2020 has proved two points to us. One is that in the face of a global threat, ever-present and all-consuming, people all over the world really can come together and make sacrifices in order to stop it before it tears through the entire population. (For three months, maximum.) The second point is the scale of our ability to ignore global threats as soon as they aren’t immediately at our door. The pandemic hasn’t gone away, just shifted to countries that rich Western countries don’t care about, such as Brazil, India, Russia, Peru and Chile. The same is true of climate change.
Climate change as a narrative is strikingly similar to the coronavirus pandemic. Most people largely agree it exists, a minority of right-wing conspiracy theorists who are frighteningly close to power do not, but most people in their daily lives do not actively try to end climate change. It’s seen as something too big to comprehend. Even coronavirus may seem easier to fix than climate change. Within a couple of years, some organisation will find a vaccine and it will be manufactured. Where and who will be vaccinated first are other questions. For climate change, where do you even begin? It’s easier to pretend it’s not happening.
But it is. This is the reckoning that we need to deal with next in 2020. In a year of protest and upheavals, where things that we long believed couldn’t possibly be happening are ‘magically’ happening (aka the political will is there), climate change should be the top of our list.
2020 may be the hottest year since records began. There is a massive heat-wave of 38° in the Arctic, which is the highest temperature recorded in the Arctic Circle. This is following an usually warm winter and spring. The permafrost is melting. It may be that the maximum the world could warm by is not 3°, but 5°, which is terrifying. Look, the science is absolutely clear. I got sunburned in 20° weather in April. In Northern Ireland. If that doesn’t convince you climate change is a problem, what will?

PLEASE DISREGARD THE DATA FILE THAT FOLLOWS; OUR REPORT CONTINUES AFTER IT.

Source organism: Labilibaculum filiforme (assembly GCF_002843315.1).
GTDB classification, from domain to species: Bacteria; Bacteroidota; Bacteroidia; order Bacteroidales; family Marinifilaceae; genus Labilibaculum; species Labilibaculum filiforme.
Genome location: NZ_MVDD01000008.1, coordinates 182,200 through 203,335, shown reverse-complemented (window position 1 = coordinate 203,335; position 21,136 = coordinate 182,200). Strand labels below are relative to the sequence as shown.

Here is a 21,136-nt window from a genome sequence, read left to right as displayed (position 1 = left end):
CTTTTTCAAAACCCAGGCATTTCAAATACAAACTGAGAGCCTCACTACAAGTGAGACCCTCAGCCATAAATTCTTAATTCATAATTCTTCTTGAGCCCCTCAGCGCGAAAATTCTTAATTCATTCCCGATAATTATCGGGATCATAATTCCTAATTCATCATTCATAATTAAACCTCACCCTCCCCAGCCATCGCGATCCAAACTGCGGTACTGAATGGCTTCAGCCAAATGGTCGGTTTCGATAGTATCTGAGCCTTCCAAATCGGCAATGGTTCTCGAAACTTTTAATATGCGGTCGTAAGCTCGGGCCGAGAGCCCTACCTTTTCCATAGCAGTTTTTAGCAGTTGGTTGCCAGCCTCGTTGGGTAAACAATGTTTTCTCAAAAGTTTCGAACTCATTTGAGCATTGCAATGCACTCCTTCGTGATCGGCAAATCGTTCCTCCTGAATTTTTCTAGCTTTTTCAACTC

What can we do? 2020 has also been the year where it’s been proven how individual action is not enough. During the lockdown, when cars sat in driveways and the airline industry nearly died, carbon emissions dropped rapidly. But it is still not enough.
Then what will? We already know what to do - closing down the top 20 companies who have produced 35% of all carbon emissions globally since 1965 as well as preparing for climate refugees en masse and global climate wealth reparations. Getting the US back in the Paris Agreement would be great too. Or inventing a vaccine for climate change and injecting the earth.
Given that we are not the masters of the universe, what can we do locally in Northern Ireland?
● Protest. A genuine mass movement can bring real changes, as we’ve seen so far in 2020. We can’t let the global climate strikes die out after the lockdown is over. Protesting is more important than ever in today’s world, especially when governments seem unresponsive to voters’ wishes.
● Start preparing our local communities for what the impact of climate change will be. Do people need to move inland in preparation for rising sea levels? Should more carbon sinks be created? Do drainage/landscape need to be changed in preparation for more rain? What about the effect of a hotter world on local farming?
● Lobby the NI Government on the laws they are creating around energy and the environment.
● Coordinate what we are doing with RoI and the UK. Geography matters with climate change.
● Organise. Join an organisation (like Friends of the Earth NI) and help to organise their efforts.
This isn’t over yet and it’s not impossible to divert course from the worst outcome. Ecosystems corroded and habitats destroyed can be nurtured back to life. Rather than giving in to nihilism and accepting that the world will burn, we should take action.
As the singer Joan Baez said: “Action is the antidote to despair.”
Ciara Campbell is a 21 year old BA Politics (QUB) graduate, currently on a gap year. She is interested in European politics, creative writing and baseball.